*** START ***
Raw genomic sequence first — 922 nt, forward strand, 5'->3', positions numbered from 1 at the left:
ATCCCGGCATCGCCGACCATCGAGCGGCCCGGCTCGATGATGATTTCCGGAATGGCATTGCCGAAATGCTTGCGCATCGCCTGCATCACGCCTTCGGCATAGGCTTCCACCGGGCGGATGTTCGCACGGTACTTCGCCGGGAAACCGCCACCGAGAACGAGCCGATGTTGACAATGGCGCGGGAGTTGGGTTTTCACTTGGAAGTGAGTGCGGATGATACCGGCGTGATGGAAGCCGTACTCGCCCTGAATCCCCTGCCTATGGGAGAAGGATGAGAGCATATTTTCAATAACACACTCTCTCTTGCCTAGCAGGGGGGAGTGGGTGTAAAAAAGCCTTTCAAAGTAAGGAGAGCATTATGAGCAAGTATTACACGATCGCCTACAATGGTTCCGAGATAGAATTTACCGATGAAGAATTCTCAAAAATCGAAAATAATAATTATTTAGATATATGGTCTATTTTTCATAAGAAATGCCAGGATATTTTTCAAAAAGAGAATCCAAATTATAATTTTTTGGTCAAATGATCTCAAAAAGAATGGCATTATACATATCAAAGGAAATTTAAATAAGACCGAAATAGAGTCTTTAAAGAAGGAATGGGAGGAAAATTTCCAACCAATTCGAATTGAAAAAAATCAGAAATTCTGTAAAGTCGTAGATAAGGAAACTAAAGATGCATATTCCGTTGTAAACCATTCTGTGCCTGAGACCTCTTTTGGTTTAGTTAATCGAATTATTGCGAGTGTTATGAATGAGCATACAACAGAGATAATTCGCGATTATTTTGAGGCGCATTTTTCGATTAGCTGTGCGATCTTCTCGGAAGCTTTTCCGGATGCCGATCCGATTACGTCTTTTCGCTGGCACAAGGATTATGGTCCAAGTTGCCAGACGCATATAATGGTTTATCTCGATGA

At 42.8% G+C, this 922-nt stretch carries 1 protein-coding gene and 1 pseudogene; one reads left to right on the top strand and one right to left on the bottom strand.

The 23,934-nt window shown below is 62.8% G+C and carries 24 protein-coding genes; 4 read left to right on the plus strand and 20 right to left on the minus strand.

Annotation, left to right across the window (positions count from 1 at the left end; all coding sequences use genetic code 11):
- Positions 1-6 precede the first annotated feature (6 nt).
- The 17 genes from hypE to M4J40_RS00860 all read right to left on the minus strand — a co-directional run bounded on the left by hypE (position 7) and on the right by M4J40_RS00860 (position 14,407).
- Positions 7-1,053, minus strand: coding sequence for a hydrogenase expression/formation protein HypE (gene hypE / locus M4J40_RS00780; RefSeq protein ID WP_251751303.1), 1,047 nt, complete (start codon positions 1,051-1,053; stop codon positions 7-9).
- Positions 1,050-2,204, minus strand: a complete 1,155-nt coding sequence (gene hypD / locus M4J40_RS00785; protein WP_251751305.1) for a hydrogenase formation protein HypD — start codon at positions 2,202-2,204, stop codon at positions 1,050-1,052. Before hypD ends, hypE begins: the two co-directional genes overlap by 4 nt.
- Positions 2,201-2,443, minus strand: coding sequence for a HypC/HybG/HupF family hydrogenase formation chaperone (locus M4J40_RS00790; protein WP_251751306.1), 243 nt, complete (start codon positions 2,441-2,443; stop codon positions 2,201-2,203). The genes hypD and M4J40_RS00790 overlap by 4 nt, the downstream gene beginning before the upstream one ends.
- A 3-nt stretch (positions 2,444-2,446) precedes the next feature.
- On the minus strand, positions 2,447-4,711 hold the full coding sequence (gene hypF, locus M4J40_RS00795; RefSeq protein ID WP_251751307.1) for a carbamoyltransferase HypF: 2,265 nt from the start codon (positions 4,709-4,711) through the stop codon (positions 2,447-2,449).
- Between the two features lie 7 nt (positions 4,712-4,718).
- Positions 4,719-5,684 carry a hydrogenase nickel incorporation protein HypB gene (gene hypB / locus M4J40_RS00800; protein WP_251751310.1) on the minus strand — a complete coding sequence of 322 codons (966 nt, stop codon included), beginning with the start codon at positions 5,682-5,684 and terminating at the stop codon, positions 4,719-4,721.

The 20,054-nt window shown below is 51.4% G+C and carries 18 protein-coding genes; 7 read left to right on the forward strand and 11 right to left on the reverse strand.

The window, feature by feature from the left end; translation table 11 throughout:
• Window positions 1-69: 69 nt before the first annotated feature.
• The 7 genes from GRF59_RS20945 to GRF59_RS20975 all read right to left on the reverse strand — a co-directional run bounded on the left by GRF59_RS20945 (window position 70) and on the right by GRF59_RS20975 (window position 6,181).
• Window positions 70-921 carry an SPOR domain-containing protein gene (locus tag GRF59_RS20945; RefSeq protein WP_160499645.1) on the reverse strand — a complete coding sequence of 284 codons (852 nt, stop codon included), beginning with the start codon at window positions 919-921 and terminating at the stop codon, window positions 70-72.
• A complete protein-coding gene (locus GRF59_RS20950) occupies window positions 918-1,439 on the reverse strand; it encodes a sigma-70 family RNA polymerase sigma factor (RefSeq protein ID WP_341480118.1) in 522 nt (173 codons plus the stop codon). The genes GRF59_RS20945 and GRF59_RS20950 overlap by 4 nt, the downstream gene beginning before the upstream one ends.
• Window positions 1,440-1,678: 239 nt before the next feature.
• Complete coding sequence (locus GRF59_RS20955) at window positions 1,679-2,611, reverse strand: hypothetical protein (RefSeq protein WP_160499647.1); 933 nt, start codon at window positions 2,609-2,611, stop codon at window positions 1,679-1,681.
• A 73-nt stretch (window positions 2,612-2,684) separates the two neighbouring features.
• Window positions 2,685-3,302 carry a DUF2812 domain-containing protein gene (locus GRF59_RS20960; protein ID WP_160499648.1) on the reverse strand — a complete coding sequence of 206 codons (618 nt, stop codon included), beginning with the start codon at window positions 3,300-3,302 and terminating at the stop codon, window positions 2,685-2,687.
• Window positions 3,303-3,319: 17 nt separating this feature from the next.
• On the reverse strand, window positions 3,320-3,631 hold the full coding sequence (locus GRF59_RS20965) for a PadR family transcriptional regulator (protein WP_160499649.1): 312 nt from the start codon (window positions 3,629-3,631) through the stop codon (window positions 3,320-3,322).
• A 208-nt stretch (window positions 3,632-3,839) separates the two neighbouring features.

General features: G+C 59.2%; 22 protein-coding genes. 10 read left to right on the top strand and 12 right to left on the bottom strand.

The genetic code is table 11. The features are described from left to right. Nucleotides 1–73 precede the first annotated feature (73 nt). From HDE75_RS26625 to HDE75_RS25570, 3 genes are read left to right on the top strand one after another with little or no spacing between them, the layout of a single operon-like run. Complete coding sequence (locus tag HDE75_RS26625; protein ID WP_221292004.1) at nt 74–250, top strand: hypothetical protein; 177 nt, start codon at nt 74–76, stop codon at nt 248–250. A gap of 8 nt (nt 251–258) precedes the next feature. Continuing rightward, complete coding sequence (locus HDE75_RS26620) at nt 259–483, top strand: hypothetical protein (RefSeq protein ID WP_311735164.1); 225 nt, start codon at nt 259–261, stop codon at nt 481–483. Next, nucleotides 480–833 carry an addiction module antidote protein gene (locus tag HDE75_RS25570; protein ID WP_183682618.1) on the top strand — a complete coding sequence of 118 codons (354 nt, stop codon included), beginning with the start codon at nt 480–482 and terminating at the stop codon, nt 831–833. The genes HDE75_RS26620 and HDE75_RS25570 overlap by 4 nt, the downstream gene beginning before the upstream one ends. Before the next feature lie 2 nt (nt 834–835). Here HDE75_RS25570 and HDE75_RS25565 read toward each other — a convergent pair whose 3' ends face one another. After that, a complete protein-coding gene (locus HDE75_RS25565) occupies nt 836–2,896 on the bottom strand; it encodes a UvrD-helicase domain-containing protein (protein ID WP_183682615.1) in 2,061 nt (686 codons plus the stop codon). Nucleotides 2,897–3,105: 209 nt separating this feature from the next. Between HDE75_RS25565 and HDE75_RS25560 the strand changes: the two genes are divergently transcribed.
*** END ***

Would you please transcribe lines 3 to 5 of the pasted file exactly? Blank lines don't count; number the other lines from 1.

At 42.8% G+C, this 922-nt stretch carries 1 protein-coding gene and 1 pseudogene; one reads left to right on the top strand and one right to left on the bottom strand.

The 23,934-nt window shown below is 62.8% G+C and carries 24 protein-coding genes; 4 read left to right on the plus strand and 20 right to left on the minus strand.

Annotation, left to right across the window (positions count from 1 at the left end; all coding sequences use genetic code 11):